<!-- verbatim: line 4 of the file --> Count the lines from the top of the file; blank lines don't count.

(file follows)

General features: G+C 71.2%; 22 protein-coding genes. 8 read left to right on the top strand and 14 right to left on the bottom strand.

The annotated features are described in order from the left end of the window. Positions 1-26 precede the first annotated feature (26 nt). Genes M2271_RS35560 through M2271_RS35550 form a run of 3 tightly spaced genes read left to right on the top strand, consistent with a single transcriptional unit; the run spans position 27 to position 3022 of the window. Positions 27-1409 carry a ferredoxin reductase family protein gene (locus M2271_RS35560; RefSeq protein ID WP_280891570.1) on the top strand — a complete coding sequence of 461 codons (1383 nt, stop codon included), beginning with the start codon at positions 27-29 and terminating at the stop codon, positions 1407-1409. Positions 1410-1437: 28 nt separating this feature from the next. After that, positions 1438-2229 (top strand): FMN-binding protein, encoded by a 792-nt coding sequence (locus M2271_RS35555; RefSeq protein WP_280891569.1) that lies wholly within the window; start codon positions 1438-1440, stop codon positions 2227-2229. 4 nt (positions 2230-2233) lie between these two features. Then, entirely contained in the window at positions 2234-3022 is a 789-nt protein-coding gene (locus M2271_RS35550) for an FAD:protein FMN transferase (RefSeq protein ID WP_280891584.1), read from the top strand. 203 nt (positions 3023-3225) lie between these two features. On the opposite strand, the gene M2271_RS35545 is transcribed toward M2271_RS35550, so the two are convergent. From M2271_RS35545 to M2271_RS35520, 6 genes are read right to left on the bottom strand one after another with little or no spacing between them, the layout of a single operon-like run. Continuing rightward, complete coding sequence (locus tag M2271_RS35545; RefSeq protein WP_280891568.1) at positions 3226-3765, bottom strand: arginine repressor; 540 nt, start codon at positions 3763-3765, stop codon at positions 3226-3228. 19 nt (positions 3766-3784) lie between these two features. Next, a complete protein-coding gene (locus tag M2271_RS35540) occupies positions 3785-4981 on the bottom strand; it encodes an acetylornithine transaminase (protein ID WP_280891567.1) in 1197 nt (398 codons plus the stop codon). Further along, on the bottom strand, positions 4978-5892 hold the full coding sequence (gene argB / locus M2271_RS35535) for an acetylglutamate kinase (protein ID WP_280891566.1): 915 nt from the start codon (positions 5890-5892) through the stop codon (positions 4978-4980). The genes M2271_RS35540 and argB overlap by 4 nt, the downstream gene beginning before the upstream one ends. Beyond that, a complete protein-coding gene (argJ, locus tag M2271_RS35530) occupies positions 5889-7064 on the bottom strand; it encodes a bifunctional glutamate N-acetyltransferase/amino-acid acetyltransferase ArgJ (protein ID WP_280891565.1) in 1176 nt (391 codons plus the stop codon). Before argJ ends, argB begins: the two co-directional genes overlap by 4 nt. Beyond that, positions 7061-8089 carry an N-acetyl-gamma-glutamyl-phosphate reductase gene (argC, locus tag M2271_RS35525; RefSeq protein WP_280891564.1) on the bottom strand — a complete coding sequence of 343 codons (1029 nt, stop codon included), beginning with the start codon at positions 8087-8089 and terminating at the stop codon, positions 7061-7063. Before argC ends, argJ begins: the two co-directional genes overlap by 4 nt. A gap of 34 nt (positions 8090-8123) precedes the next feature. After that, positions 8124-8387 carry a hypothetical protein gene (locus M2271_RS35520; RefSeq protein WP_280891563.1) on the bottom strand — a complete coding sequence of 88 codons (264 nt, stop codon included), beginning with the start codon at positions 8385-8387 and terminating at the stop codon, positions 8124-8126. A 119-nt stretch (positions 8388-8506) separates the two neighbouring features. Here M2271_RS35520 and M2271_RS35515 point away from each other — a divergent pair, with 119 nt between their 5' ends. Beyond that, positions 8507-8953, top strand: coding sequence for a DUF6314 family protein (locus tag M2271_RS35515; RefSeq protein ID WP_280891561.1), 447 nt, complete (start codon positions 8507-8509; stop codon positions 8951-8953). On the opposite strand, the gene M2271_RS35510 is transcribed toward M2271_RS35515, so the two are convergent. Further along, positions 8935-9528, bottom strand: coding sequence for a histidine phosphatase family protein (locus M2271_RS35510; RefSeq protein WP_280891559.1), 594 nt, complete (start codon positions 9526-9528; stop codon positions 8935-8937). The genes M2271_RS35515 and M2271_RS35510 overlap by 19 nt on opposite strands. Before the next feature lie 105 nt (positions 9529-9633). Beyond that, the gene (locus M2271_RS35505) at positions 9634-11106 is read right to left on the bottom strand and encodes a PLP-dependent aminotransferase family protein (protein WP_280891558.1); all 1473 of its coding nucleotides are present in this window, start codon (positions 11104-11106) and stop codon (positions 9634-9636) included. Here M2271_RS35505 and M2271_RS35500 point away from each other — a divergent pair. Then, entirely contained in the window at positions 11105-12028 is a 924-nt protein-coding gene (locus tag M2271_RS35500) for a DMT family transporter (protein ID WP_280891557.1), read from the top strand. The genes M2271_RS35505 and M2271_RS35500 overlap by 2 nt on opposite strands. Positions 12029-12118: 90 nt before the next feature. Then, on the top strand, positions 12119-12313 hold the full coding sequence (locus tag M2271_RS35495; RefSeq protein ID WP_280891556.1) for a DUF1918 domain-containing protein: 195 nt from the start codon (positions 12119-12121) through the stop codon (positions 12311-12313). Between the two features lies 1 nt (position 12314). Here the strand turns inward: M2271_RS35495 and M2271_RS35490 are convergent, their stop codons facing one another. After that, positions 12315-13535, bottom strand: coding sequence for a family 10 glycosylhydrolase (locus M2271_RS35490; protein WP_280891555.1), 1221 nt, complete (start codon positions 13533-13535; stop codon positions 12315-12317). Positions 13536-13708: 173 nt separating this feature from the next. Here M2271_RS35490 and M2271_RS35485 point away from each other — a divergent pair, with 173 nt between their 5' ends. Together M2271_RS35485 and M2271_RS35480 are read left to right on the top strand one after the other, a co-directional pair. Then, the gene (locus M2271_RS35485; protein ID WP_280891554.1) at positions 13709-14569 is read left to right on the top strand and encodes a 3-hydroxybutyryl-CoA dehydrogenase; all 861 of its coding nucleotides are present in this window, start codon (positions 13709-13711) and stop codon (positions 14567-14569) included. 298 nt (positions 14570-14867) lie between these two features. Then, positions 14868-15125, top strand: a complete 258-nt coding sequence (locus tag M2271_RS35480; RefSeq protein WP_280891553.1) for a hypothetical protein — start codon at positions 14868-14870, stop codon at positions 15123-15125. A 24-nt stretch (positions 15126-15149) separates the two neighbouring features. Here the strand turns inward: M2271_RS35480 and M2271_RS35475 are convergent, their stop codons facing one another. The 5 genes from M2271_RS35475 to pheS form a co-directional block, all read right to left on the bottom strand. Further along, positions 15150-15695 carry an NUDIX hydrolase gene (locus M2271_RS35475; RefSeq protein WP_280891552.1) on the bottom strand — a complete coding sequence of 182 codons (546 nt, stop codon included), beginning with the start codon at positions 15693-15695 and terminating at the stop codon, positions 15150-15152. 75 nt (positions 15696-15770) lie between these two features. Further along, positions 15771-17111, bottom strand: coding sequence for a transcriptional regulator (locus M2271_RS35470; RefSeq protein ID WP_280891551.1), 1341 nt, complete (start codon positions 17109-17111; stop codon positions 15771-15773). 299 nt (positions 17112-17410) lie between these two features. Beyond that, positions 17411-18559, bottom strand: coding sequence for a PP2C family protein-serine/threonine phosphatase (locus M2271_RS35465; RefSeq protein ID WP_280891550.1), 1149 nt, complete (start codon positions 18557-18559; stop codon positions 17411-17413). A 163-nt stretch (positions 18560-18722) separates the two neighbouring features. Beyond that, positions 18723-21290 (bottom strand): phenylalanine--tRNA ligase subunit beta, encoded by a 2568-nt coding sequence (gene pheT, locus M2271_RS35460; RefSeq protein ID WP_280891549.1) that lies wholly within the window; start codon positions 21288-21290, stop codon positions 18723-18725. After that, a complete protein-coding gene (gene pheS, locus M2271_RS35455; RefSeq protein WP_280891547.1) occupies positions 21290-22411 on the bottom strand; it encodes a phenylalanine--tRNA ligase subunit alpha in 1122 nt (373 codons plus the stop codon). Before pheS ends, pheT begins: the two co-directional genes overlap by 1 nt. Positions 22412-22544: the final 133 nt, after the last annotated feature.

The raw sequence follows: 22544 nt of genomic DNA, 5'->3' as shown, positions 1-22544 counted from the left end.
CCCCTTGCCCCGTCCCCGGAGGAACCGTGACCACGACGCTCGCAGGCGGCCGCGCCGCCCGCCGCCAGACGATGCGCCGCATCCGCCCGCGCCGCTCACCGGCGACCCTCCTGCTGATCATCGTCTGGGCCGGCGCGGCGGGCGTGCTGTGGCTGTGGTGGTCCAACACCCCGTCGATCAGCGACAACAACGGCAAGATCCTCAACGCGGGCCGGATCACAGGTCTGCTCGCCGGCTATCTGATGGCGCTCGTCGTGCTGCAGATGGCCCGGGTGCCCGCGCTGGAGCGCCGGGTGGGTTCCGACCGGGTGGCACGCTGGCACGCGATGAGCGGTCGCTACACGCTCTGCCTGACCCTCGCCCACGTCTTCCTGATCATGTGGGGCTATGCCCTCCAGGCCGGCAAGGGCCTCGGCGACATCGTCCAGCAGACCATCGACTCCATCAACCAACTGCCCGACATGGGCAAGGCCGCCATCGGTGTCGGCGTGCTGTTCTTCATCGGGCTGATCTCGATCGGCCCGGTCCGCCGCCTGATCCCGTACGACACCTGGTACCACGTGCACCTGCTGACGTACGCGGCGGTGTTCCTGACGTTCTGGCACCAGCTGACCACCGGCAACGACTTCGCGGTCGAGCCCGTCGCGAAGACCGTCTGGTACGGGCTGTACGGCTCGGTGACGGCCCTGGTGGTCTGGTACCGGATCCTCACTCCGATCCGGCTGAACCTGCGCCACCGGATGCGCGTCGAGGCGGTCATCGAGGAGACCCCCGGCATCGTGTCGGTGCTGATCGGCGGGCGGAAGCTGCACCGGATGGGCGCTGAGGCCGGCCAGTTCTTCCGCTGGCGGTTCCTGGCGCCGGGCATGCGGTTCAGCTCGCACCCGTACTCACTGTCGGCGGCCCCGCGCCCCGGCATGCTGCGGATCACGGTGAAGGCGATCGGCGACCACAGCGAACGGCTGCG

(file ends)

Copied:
CCCCTTGCCCCGTCCCCGGAGGAACCGTGACCACGACGCTCGCAGGCGGCCGCGCCGCCCGCCGCCAGACGATGCGCCGCATCCGCCCGCGCCGCTCACCGGCGACCCTCCTGCTGATCATCGTCTGGGCCGGCGCGGCGGGCGTGCTGTGGCTGTGGTGGTCCAACACCCCGTCGATCAGCGACAACAACGGCAAGATCCTCAACGCGGGCCGGATCACAGGTCTGCTCGCCGGCTATCTGATGGCGCTCGTCGTGCTGCAGATGGCCCGGGTGCCCGCGCTGGAGCGCCGGGTGGGTTCCGACCGGGTGGCACGCTGGCACGCGATGAGCGGTCGCTACACGCTCTGCCTGACCCTCGCCCACGTCTTCCTGATCATGTGGGGCTATGCCCTCCAGGCCGGCAAGGGCCTCGGCGACATCGTCCAGCAGACCATCGACTCCATCAACCAACTGCCCGACATGGGCAAGGCCGCCATCGGTGTCGGCGTGCTGTTCTTCATCGGGCTGATCTCGATCGGCCCGGTCCGCCGCCTGATCCCGTACGACACCTGGTACCACGTGCACCTGCTGACGTACGCGGCGGTGTTCCTGACGTTCTGGCACCAGCTGACCACCGGCAACGACTTCGCGGTCGAGCCCGTCGCGAAGACCGTCTGGTACGGGCTGTACGGCTCGGTGACGGCCCTGGTGGTCTGGTACCGGATCCTCACTCCGATCCGGCTGAACCTGCGCCACCGGATGCGCGTCGAGGCGGTCATCGAGGAGACCCCCGGCATCGTGTCGGTGCTGATCGGCGGGCGGAAGCTGCACCGGATGGGCGCTGAGGCCGGCCAGTTCTTCCGCTGGCGGTTCCTGGCGCCGGGCATGCGGTTCAGCTCGCACCCGTACTCACTGTCGGCGGCCCCGCGCCCCGGCATGCTGCGGATCACGGTGAAGGCGATCGGCGACCACAGCGAACGGCTGCG